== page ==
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How to respond to hate with love

“We will have to repent in this generation ― not merely for the hateful words and actions of the bad people but for the appalling silence of the good people.” ― Dr. Martin Luther King Jr.

On the morning of March 15th, Canadians woke to headlines detailing an act of pure evil that had happened overnight. It is hard to explain the surreality of making coffee while hearing about 49 people who lost their lives across the ocean in New Zealand. A country not quite close enough to be a brother or sister, but perhaps a cousin. A place we always thought nothing like this could ever happen.

Until, of course, it happens.

Authorities in Christchurch determined the tragedy was a well-planned terrorist attack. A manifesto of hatred, a plan to start a ideological war, driven by white supremacy and a loathing of immigrants from predominantly Muslim countries.

These values seem to be repugnant to most Canadians, and indeed to most decent people in the world, yet here we find ourselves again. In New Zealand, in the Netherlands three days later, we can’t forget that just two years ago the site of the barbarity was here in Canada, in Quebec City. Six Canadian Muslims died while they prayed.

But that was Quebec. Home of the Burqa ban and inflammatory comments by political leaders. Again, we can draw the line between us and them.

We don’t hold the same values here in on the Liberal west coast, do we?

Perhaps the most damaging thought that emerges from all of this is that ideologies don’t start to take hold when someone picks up a gun and intends to murder those his system has judged unworthy of life. The seed was planted a long time ago.

Surprising numbers that challenge our idea of our tolerant community on the west coast include that in 2017 we witnessed a 47% rise in hate crimes in Canada. There were 321 hate-motivated attacks against black people and 221 attacks against Jewish people. The number of attacks against Muslims more than doubled, rising to 349. That is a 243 per cent increase over four years.

While Canada may be a tolerant culture, as is New Zealand, we are no longer dealing with a world in which the culture you live in forms the bulwark against hateful or extremist ideas. Virulent ideologies do not stop at borders and they need only one person ready to hear them to grow that seed in darkness and isolation.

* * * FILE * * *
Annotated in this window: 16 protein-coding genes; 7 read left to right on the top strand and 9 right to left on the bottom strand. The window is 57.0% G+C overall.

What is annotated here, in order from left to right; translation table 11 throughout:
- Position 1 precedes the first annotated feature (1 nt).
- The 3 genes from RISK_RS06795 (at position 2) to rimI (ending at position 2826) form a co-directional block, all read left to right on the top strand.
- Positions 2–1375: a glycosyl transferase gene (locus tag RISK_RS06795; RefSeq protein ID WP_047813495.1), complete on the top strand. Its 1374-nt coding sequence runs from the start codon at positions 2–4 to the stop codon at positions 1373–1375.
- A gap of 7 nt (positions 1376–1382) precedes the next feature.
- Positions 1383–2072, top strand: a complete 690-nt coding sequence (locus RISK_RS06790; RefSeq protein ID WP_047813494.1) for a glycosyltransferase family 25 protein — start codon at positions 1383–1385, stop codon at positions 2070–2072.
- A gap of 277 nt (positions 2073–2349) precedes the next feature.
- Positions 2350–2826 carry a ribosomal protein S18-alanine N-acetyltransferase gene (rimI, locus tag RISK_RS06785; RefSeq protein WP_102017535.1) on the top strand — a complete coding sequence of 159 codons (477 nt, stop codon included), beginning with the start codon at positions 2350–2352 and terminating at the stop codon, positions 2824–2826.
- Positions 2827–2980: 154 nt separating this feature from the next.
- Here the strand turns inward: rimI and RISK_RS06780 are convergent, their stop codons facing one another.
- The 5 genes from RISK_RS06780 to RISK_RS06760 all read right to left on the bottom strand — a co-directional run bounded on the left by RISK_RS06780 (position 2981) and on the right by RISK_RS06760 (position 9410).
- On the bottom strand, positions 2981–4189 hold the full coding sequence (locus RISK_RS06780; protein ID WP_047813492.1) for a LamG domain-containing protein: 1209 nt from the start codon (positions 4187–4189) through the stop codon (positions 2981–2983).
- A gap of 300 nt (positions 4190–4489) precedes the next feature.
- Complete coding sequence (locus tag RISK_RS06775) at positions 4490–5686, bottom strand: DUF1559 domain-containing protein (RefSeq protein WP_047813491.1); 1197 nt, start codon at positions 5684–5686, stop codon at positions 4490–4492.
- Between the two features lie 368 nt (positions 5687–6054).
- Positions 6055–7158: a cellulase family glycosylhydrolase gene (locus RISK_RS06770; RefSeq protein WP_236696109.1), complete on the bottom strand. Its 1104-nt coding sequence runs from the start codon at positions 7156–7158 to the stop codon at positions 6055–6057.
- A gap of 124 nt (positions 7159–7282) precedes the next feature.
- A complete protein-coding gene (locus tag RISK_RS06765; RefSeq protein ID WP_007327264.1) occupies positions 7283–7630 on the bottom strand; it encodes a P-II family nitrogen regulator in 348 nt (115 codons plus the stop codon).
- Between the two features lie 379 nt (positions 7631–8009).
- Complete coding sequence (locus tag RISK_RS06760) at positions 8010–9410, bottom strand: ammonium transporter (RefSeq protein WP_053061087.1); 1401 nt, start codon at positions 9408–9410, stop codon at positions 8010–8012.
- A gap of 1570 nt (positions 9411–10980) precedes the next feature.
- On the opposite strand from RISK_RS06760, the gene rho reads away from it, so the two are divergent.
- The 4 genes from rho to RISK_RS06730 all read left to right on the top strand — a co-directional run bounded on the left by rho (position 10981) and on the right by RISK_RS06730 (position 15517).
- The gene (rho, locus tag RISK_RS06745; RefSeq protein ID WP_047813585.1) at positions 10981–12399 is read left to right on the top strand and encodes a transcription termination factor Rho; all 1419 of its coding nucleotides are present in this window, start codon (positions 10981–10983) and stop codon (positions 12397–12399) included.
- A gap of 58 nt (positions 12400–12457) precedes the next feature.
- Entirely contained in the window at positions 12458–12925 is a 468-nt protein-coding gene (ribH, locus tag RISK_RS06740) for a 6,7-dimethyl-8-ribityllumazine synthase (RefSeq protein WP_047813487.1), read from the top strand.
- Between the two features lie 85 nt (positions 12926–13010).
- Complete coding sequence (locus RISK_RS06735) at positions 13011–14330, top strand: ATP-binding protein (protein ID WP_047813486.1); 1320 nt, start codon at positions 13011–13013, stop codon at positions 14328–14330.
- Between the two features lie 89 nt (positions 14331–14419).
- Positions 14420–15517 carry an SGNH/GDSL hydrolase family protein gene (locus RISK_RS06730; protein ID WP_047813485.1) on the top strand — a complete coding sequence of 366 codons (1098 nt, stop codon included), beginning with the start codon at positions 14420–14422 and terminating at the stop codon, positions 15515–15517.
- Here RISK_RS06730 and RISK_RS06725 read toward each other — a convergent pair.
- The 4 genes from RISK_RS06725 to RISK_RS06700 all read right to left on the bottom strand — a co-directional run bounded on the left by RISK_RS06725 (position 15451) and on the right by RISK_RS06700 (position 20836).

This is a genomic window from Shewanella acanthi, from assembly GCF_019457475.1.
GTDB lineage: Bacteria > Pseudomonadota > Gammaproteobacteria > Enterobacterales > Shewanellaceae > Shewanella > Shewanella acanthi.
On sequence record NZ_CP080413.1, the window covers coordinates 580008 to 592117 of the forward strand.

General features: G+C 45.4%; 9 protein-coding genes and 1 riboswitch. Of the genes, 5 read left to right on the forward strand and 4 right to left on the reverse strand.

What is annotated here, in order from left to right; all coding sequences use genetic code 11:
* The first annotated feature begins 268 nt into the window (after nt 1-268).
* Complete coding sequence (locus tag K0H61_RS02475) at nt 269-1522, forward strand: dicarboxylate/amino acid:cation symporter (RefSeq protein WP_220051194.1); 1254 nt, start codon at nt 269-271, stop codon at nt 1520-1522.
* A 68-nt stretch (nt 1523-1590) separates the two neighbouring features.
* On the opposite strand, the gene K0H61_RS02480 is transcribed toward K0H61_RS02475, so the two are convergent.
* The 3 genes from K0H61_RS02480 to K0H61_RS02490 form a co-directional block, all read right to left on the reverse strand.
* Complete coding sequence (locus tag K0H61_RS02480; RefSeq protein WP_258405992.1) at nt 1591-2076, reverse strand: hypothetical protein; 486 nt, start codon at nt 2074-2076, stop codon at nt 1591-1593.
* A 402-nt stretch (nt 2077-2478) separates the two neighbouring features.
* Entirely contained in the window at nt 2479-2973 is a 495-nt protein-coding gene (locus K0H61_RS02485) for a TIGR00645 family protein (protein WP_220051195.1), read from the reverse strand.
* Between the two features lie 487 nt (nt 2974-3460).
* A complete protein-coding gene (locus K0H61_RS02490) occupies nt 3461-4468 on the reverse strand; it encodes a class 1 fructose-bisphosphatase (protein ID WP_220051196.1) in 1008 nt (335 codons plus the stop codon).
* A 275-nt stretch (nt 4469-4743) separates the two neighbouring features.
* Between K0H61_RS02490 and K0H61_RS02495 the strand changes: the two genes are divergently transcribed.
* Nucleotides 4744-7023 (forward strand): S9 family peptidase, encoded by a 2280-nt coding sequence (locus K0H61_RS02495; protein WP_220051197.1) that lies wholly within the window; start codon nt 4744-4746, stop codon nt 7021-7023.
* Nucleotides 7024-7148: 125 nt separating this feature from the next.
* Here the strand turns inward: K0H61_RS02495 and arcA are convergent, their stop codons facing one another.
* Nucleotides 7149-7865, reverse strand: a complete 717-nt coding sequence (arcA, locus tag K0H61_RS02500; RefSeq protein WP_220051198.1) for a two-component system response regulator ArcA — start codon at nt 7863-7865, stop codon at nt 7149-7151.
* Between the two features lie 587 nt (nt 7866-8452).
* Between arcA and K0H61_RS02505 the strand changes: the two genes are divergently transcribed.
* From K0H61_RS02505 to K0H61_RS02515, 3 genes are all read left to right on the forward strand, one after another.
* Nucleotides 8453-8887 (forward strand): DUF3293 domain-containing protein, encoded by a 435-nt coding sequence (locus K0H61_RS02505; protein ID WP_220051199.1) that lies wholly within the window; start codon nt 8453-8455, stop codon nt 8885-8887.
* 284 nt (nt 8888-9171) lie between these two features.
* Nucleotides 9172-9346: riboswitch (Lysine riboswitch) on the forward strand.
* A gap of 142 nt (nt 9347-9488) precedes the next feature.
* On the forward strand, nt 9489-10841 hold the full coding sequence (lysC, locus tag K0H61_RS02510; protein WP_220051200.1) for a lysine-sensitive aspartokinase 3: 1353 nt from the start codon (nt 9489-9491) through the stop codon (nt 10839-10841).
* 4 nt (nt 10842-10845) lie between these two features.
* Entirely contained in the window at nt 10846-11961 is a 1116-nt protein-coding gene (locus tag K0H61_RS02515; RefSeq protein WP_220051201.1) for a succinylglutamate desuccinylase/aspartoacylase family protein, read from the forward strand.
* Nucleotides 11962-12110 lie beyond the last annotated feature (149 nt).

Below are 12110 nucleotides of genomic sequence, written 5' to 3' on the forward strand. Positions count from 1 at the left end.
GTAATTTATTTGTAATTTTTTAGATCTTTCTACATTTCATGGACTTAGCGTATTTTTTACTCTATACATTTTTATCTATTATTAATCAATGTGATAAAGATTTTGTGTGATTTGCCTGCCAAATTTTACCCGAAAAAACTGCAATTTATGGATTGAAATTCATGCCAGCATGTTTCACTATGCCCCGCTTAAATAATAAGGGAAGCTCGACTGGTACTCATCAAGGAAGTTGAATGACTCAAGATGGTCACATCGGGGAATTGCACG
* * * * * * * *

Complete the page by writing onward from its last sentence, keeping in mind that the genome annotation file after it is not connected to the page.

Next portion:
The New York Times recently acknowledged the mega-groups forming on social media, those connected through online spaces if not shared borders to offer a profound idea on the spread of this hatred:

“Radicalization might start with casual conversations among video gamers. What begins with a few racist slurs may lead to exposure to overt white supremacist propaganda. A seemingly innocuous YouTube channel may recommend other, more inflammatory channels, which in turn may recommend ever more extremist content.”

The blame here seems to rest at the feet of social media, as if algorithms and trending topics lead someone down the path from mainstream to fringe to irredeemable. What accountability can be ascribed to the family? To the community? To the responsibility of the individual? And what of the provocateurs? What of the simply careless? Should those who know not what they do be forgiven so easily?

When we think back over the last few years, and we remember the growing list of images burned onto our consciousness — a doll lying beside a bodybag, a memorial of stars outside a synagogue, a single gun raised at the entrance of a mosque — it can be easy to be overwhelmed. To think that there is nothing we can do when we command only, in the end, ourselves.

This seems, to this writer, the wrong way to look at it. Everything you can do, starts with you.

How will you guard yourself from violent ideas, how can we prevent them from spreading inadvertently, how can we reach out to others of different faiths, faces, and creeds to amplify voices of peace? We must hear the words again of Dr. King, that the good people must not be silent. And when we speak, we must consider our words, and who might be listening.

Now more than ever.

7 things we can do to combat hatred and intolerance in our own lives:

1. Make it a point of reaching out and connecting with communities that you don't connect with in your daily life. When you do, focus on listening to what they have to say.
2. Acknowledge where you have biases and stereotypes and be open to challenging those stereotypes. Be aware that there are biases that you don't know you have.
3. Write to your MLA and MP about your concerns around rising racism in Canada and ask them to develop stronger policies and actions against white nationalist hate groups.
4. Talk to your family and friends openly about these issues and about what actions can be taken in your communities to promote understanding and healing.
5. Organize events in your community that focus on promoting understanding and inclusion. Many Neighborhood houses in Vancouver have small funds around strengthening community connections.
6. Be more than a bystander when you witness acts of racism and discrimination.
7. Consider making a donation to one of the crowdfunding pages set up to support the families and communities affected by this tragedy

The families and friends of the victims of these attacks are in the forefront of our thoughts here at PeaceGeeks during this time.

This article was written by Daniel Morton and edited by Amelia Mitchell, two dedicated and passionate PeaceGeeks volunteers. 

Mar 26, 2019
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